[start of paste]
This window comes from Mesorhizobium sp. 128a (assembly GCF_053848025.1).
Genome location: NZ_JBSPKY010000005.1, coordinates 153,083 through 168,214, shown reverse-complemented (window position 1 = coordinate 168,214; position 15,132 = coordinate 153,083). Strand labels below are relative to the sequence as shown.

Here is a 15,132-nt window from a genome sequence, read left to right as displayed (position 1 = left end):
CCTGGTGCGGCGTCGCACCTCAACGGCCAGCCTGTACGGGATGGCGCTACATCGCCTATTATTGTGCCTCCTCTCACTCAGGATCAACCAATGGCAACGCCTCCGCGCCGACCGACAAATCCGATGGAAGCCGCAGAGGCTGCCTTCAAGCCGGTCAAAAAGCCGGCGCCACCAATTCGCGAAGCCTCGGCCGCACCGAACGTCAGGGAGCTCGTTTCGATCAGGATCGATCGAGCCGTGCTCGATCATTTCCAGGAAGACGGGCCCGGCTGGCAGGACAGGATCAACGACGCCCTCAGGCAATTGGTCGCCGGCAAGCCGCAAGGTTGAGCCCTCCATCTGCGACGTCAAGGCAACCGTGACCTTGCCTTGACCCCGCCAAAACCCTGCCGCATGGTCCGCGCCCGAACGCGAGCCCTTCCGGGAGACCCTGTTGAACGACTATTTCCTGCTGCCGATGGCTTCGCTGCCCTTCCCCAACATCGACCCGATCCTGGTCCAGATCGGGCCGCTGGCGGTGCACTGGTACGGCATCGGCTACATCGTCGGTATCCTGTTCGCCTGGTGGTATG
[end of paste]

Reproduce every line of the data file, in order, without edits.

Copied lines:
This window comes from Mesorhizobium sp. 128a (assembly GCF_053848025.1).
Genome location: NZ_JBSPKY010000005.1, coordinates 153,083 through 168,214, shown reverse-complemented (window position 1 = coordinate 168,214; position 15,132 = coordinate 153,083). Strand labels below are relative to the sequence as shown.

Here is a 15,132-nt window from a genome sequence, read left to right as displayed (position 1 = left end):
CCTGGTGCGGCGTCGCACCTCAACGGCCAGCCTGTACGGGATGGCGCTACATCGCCTATTATTGTGCCTCCTCTCACTCAGGATCAACCAATGGCAACGCCTCCGCGCCGACCGACAAATCCGATGGAAGCCGCAGAGGCTGCCTTCAAGCCGGTCAAAAAGCCGGCGCCACCAATTCGCGAAGCCTCGGCCGCACCGAACGTCAGGGAGCTCGTTTCGATCAGGATCGATCGAGCCGTGCTCGATCATTTCCAGGAAGACGGGCCCGGCTGGCAGGACAGGATCAACGACGCCCTCAGGCAATTGGTCGCCGGCAAGCCGCAAGGTTGAGCCCTCCATCTGCGACGTCAAGGCAACCGTGACCTTGCCTTGACCCCGCCAAAACCCTGCCGCATGGTCCGCGCCCGAACGCGAGCCCTTCCGGGAGACCCTGTTGAACGACTATTTCCTGCTGCCGATGGCTTCGCTGCCCTTCCCCAACATCGACCCGATCCTGGTCCAGATCGGGCCGCTGGCGGTGCACTGGTACGGCATCGGCTACATCGTCGGTATCCTGTTCGCCTGGTGGTATG